Today's Front Pages Analysis
U.S. bolsters banks, giving bounce to the Dow
How quickly fortunes can change.
After a brutal week on Wall Street, the Dow was up 936 points on Monday, the largest point gain ever. That prompted relief from Wyoming (“Relief at last!” said the Tribune-Eagle in Cheyenne.) to North Carolina (“A sigh of relief,” The Charlotte Observer said.).
The Pittsburgh Post-Gazette called it “A reversal of fortune,” while the Rocky Mountain News in Denver described it as a “U-turn on Wall St.” “Stocks leap back from the edge,” said The Oregonian in Portland.
While some front pages focused solely on the Dow, the news behind the news was the move by the government to invest $250 billion in banks. The news was so significant that The New York Times and The Washington Post each devoted two-line banner headlines to the news. “U.S. Forces Nine Major Banks To Accept Partial Nationalization,” The Post said. In fewer words, The Sacramento (Calif.) Bee said: “U.S. tosses lifeline to banks.”
Many headlines responded to cause and effect and tied the banking move and Dow surge. “Plans to stabilize banks delight Wall St.,” the Chicago Tribune said. “Bold move sends stocks soaring,” the St. Louis Post-Dispatch said.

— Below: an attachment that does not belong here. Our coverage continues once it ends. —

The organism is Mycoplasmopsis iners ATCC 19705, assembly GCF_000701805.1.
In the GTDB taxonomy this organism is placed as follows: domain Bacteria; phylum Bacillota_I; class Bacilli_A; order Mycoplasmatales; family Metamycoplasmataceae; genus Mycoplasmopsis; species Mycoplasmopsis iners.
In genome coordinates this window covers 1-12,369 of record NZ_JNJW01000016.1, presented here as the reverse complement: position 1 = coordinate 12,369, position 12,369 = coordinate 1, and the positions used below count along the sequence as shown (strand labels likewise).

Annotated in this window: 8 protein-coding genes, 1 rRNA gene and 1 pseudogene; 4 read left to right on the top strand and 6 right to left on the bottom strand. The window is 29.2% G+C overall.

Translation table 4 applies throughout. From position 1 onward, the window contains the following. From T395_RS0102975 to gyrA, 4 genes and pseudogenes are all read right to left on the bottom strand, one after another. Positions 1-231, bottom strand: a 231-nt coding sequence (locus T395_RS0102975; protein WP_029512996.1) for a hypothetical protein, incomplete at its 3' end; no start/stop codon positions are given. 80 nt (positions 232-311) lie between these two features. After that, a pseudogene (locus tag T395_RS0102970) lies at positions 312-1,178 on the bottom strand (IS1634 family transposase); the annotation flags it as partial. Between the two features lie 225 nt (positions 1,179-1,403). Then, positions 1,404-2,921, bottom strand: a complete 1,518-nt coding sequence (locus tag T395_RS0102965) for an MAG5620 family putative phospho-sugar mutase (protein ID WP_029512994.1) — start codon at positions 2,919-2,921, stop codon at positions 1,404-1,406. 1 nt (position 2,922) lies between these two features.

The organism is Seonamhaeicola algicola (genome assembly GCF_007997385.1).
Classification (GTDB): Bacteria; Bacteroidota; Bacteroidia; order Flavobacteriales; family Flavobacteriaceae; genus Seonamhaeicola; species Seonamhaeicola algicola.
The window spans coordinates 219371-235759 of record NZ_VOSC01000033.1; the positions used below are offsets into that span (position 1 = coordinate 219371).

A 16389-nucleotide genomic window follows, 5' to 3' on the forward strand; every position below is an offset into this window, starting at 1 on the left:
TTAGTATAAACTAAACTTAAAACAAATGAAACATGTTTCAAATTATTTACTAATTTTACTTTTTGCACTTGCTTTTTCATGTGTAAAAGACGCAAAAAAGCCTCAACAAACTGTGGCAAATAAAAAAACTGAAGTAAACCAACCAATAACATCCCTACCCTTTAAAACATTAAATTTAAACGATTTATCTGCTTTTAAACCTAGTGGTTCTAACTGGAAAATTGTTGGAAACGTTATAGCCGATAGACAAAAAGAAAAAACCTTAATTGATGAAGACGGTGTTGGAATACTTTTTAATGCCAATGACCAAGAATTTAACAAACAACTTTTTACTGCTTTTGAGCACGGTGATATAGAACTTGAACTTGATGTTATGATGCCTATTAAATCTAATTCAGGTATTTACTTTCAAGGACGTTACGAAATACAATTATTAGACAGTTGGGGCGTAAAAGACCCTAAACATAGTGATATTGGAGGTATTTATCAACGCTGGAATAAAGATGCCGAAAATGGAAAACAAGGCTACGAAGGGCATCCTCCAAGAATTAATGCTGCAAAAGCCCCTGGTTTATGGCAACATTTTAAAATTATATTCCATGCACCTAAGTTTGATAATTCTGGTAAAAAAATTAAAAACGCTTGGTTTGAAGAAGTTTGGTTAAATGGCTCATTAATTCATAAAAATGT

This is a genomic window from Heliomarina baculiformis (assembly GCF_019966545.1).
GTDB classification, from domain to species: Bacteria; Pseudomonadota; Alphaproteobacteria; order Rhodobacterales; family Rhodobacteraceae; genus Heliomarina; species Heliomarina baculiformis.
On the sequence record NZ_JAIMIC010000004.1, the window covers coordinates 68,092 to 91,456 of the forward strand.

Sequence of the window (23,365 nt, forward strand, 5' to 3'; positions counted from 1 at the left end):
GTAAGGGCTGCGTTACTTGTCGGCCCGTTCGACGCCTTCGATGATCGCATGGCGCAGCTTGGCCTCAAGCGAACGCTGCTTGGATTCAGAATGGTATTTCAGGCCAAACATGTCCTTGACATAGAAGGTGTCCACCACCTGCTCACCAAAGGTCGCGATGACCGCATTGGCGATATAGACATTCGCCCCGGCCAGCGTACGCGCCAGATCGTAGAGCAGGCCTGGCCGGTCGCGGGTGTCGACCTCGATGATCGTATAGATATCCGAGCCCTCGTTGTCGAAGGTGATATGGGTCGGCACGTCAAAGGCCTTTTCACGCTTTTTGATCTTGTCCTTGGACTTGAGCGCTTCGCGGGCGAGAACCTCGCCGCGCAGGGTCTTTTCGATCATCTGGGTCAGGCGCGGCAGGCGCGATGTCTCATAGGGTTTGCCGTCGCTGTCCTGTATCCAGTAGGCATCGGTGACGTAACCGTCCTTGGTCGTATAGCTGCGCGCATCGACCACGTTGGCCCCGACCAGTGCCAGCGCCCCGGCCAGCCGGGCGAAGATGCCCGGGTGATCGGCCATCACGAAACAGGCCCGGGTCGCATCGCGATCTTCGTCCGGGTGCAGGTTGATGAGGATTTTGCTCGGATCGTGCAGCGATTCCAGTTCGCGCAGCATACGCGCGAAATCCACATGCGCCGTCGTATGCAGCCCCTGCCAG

There was a hint of optimism in the air. “New plan lifts market, hopes,” The Honolulu Advertiser said. But the Milwaukee Journal Sentinel asked the question we all have: “Stocks soar, but will it last?”
The U.S. is following in the steps of Europe, which took action on its banks on Monday. “Nations act, markets soar,” The Boston Globe said. Said The Guardian of London: “Day the markets breathed again.”
Voting today: The U.S. presidential campaign still has three weeks to go. But Canadians go to the polls today in a federal election. The Hamilton Spectator told its readers: “After 141 years and 39 parliaments, today you decide who will be the next prime minister of Canada.” The Toronto Star pictured four candidates with the label “Why I deserve your vote.” But noting economic challenges and internal rifts, The Globe and Mail of Toronto said, “Leaders face tough fight beyond finish.”
Kate Kennedy is front-pages editor at the Newseum.